You are browsing the archive for boudinage Archives - Mountain Beltway.
26 October 2018
It’s been a very Billy-Goaty week for me. Three times since Sunday afternoon, I’ve taken people to the Billy Goat Trail’s “A” loop in C&O Canal National Historical Park. On Tuesday and Thursday, it was my NOVA Physical Geology students. On Sunday, though, it was just my son and me. Good news! He helped me discover a new fold by exploring some new rock outcrops and climbing on them. He …
16 August 2018
In the Landisville Quarry, Lancaster, Pennsylvania, there is a quarry that cuts into Cambrian limestones. (The exact identity of these limestones is apparently a matter of some dispute, but that’s not going to stop us!) I visited the quarry in June on a field trip offered through the NAGT’s Eastern Section annual meeting. We witnessed multiple varieties of deformation there. First off, there was straight-up brittle extension, resulting in bedding-perpendicular …
27 March 2017
Explore a dozen photos highlighting the structural geology of an outcrop of limestone and shale near Lexington, Virginia. Cleavage refraction, overturned beds, boudinage, folds, and even a small fossil – we’ve got something for everyone. Bring the whole family!
7 October 2016
Remember St. Ninian’s Isle? It is connected to Mainland Shetland by a tombolo. But it has rocks there, too. Here are some outcrops on the beach: If you visit these schisty fins, you’ll find they are populated by a cavalcade of small folds. Some of the folds are crisp things known as kink bands: Annotated version: And finally, as a lagniappe, here’s a bit of boudinage. This quartz vein has …
22 July 2016
When in Shetland, one of my first stops was the museum in Scalloway, and one of the ancillary benefits of visiting there is the castle next door: Scalloway Castle includes building stones derived from the local limestone – a Neoproterozoic unit that has recently been chemostratigraphically correlated with Snowball Earth cap carbonates elsewhere in the world. But that need not concern us today. Today we are here for the folds! …
11 July 2016
I’m in the North-West Highlands of Scotland, enjoying spectacular geology and less-than-spectacular weather. I’ve been fairly productive on the GigaPan front, regardless, nipping outdoors when the weather permits to shoot outcrops and landscapes. One set I’m particularly pleased with is this suite of four images. They show the Archean-aged Lewisian gneiss, the oldest rock unit in the North-West Highlands, as exposed on a beachside outcrop east of Durness, Sutherland. The …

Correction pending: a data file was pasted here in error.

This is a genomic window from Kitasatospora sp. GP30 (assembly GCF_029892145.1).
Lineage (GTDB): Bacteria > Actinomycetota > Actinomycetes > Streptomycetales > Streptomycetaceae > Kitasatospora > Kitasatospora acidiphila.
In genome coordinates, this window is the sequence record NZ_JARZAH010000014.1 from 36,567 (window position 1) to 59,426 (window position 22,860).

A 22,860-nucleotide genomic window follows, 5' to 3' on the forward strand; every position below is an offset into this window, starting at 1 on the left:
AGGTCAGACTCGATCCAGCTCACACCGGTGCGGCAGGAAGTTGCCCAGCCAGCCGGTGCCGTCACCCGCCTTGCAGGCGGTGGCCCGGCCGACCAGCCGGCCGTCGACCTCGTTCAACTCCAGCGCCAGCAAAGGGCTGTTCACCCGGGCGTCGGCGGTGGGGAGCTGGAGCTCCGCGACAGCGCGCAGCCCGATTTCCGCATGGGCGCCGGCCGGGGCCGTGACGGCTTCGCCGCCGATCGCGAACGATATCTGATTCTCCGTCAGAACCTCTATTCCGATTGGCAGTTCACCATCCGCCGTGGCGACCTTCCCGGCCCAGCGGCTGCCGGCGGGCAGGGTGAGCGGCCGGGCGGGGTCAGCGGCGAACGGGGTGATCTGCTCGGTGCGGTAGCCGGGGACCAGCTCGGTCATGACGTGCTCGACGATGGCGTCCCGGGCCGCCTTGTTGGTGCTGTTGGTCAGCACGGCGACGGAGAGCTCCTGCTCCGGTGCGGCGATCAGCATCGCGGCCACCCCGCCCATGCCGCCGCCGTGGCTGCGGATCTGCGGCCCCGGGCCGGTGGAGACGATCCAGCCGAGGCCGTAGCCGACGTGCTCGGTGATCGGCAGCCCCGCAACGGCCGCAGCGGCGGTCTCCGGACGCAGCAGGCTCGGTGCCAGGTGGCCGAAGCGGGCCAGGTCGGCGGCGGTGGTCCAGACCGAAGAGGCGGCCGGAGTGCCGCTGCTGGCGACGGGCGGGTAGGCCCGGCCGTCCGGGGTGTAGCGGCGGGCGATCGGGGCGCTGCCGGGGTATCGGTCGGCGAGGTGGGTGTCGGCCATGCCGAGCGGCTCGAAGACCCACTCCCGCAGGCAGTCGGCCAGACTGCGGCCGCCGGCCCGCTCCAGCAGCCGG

10 June 2016
There are some structural goodies here at the confluence of the Rapid River and the Salmon River in west-central Idaho. I visited these outcrops three weeks ago on a field trip after the Rocky Mountain section meeting of GSA. The rocks are the Lightning Creek Schist, a schist that’s part of the Wallowa Terrane, an accreted chunk of crust that docked with western North America during the Mesozoic. Here is …
4 March 2016
It’s Friday, so in search of an appropriate fold, Joe Kopera leads us to the top of New Hampshire’s Mt. Monadnock. Bonus: boudinage!
12 December 2014
The Friday fold returns to Canada, looking at Neoproterozoic slate and quartzite at the southern terminus of the Icefields Parkway. Bonus features include ripple marks, graded beds, cross-bedding, cleavage, and boudinage.
16 October 2014
While on my blueschist quest, I noticed this boudin train exposed in the trail. I’m not sure what exactly is being boudinaged here – only that it is lighter in color than the schist that surrounds it, as well as finer grained and less foliated (more massive). A tabular mass of fault gouge perhaps?